Deepwater projects survive low oil price, executives say
* Deepwater seen working in Brazil, Gulf of Mexico
* Long-cycle projects require $60-$80/bbl oil price
* World will require deepwater to meet demand
By Ron Bousso and Karolin Schaps
LONDON, Oct 18 (Reuters) - The deepwater oil industry is not dead, even after the brutal drop in oil prices in recent years, but activity will focus on regions such as Brazil and the Gulf of Mexico where resources are large and costs low, executives said on Tuesday.
Sanctioning of multi-billion dollar projects, that take years to develop and which drove oil supply growth earlier this decade, ground to a near halt since the oil price collapse in mid-2014 as companies dealt with a sharp drop in revenue.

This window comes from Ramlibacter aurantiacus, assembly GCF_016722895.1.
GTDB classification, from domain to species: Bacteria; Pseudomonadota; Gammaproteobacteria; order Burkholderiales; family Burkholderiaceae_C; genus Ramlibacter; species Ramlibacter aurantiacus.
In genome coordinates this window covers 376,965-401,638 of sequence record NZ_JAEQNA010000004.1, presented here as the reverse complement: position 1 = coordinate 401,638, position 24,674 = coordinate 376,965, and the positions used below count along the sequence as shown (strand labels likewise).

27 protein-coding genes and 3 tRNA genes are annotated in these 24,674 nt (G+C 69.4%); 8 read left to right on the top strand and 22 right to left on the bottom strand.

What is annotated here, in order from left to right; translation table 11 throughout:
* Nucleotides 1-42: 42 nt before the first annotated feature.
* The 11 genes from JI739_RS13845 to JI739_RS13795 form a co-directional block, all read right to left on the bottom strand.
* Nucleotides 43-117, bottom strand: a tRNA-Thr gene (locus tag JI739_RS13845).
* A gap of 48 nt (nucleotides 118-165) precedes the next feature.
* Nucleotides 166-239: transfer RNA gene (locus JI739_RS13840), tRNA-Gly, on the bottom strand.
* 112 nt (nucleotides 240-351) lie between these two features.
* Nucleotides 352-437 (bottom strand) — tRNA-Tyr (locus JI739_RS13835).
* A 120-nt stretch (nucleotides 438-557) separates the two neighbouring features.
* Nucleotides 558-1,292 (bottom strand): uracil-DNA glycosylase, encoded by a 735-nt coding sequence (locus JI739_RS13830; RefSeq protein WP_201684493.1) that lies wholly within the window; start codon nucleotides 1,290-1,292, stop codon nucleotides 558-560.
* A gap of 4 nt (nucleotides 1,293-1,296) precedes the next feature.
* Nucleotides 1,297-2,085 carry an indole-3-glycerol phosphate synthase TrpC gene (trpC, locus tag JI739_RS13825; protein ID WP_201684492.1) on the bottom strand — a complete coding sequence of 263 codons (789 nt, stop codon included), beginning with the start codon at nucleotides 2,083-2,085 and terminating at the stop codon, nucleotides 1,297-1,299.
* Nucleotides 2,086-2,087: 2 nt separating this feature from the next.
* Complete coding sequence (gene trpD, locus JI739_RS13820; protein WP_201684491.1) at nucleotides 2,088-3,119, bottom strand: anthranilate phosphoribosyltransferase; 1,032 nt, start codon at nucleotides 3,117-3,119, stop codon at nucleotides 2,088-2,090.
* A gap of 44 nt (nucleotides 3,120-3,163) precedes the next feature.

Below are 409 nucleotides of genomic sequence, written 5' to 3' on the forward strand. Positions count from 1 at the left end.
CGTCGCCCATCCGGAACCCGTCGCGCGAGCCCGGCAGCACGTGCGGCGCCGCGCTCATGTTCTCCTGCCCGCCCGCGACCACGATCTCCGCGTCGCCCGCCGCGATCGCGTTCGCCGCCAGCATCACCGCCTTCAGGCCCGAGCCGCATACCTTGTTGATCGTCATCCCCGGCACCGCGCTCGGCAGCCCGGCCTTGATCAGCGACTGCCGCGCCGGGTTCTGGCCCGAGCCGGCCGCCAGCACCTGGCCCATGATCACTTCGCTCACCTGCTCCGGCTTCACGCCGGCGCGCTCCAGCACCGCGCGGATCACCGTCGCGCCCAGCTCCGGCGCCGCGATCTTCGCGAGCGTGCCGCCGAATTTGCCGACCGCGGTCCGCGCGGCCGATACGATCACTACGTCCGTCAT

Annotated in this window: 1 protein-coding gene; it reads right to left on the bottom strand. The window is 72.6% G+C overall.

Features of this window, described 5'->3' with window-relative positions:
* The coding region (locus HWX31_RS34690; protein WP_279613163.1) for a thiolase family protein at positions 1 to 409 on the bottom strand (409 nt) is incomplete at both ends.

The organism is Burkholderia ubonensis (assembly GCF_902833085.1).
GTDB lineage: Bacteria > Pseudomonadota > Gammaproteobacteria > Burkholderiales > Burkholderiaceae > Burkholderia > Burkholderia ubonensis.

U.S. shale oil production has been able to sharply reduce its development costs in recent years to stay profitable at $50 a barrel in some cases, John Hess, Chief Executive Officer of U.S. independent Hess Corp told the Oil & Money conference.
"You will need prices in excess of $60-$80 a barrel to get the long-cycle projects running," Hess said. "We are not investing enough today to provide the projects for long-cycle that the world is going to need."
"Not all deepwater is equal," Andrew Gould, board member of Saudi Arabia's state-run oil company, said. Continued...